Major initiative calls on Black Country businesses to prioritise mental health and boost productivity

Led by the University of Warwick, healthcare experts at universities of Birmingham, Nottingham and Loughborough are collaborating with mental health charity Mind, to develop new and innovative ways that employers can support the mental health and wellbeing of their staff, reduce absence and improve productivity.

Two pilot projects are commencing October 2020 and are open to all size businesses from different sectors.  There is no cost and employers are invited to contact the lead researchers now, for details of what’s involved and to express interest. 

Pilot 1 led by University of Warwick – Supporting employers and their workers with mental health concerns to remain engaged and productive at work – the SMARTER study 

This project will focus on early detection of sub-threshold mental health problems in the workplace using an online tool.  It will provide a range of evidence-based targeted actions to reduce current mental health difficulties in three identified populations of varying mental health severity.  

One such targeted action is to provide, specialist trained Mental Health Employment Liaison Workers (MHELW) to work as an interface between businesses and mental health providers in lieu of the COVID-19 pandemic. The MHELW will support the mental health and productivity of employees with mental health problems who are working.

 The trial aims to maintain and improve engagement with work by reducing mental health symptoms and improving wellbeing.

To receive more detailed information email Dr Krishane Patel, Research Fellow at University of Warwick  

Pilot 2 led by Loughborough University – Helping employees get back to work: employer and employee return to work toolkits 

Mental health issues account for a significant proportion of long-term sickness absence from work (Deloitte, 2020). Whilst over 75% of employees who go on sick leave with a mental health issue do eventually return to work (RTW; Chartered Institute of Personnel and Development 2011), those who are absent for six months or longer have less than a 50% chance of ever returning to employment (Waddell, Burton 2006). Therefore, early intervention to support an employee back to work is vital for the employee (e.g. financial, social, psychological gains) and the employer (e.g. reduced turnover, recruitment costs, retention of knowledge, and culture of wellbeing).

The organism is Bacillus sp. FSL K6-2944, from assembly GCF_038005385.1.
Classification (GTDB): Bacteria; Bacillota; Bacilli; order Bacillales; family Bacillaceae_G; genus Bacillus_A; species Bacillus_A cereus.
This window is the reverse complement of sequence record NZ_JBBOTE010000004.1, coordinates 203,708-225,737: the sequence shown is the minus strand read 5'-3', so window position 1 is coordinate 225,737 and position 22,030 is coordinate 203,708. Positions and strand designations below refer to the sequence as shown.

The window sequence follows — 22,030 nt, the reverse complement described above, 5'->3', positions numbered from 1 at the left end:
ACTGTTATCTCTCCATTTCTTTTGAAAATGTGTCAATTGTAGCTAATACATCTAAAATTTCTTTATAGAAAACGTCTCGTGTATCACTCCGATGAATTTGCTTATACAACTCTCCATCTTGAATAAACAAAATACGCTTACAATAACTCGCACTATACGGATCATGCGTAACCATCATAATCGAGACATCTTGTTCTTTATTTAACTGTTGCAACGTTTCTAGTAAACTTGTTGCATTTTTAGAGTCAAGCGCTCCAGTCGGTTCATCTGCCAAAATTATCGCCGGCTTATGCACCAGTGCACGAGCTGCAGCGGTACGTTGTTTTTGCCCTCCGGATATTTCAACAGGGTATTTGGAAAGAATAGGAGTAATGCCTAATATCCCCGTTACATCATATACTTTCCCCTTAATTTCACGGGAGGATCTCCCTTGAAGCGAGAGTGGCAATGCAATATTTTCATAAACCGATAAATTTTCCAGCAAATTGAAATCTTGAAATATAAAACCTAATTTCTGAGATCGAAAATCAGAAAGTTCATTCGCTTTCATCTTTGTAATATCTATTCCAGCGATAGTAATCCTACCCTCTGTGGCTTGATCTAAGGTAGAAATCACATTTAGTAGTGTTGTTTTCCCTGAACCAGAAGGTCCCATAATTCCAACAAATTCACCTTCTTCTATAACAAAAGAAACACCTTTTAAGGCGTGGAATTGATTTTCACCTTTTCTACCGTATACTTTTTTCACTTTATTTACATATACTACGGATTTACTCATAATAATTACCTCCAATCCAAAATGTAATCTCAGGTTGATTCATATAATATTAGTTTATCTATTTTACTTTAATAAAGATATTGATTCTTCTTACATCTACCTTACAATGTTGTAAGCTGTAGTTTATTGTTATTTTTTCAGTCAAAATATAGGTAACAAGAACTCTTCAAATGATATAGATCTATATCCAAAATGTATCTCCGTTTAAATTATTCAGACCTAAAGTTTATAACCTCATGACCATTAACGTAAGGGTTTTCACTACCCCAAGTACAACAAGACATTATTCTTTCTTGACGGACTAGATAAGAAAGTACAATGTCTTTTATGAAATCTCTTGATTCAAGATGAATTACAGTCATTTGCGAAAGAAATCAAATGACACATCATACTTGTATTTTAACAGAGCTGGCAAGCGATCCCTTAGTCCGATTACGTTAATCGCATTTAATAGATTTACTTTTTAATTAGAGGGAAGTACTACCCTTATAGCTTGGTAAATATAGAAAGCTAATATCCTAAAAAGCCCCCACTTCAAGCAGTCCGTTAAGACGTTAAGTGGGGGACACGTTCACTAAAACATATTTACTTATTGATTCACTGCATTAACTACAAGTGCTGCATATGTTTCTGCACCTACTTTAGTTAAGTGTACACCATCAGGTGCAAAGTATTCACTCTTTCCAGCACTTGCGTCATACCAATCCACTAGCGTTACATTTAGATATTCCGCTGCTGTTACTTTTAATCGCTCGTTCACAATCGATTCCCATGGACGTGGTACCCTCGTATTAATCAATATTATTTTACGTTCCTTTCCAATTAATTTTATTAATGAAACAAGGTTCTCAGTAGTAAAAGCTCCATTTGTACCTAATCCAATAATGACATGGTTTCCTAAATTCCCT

This pilot focuses on an employer and employee return to work toolkit to improve mental wellbeing and enhance the successful transition back to work following long term sick leave.  It is hoped that using the toolkits will lead to a range of benefits that will be tested as part of the project. 

  • Improved mental health (e.g. anxiety, depression, stress, feelings and emotions) 
  • Higher confidence levels to return to work (e.g. self-efficacy) 
  • Improved work performance (e.g. performance, work engagement, ability, limitations and psychosocial working conditions) 
  • Improved health-related quality of life 
  • Lifestyle behaviours (e.g. physical activity, reduced sitting time and improved sleep duration and quality) 

To receive more detailed information email lead researchers at Loughborough University:  

Dr Veronica Varela-Mato or Dr Fehmidah Munir 

Article by Mental Health & Productivity Pilot.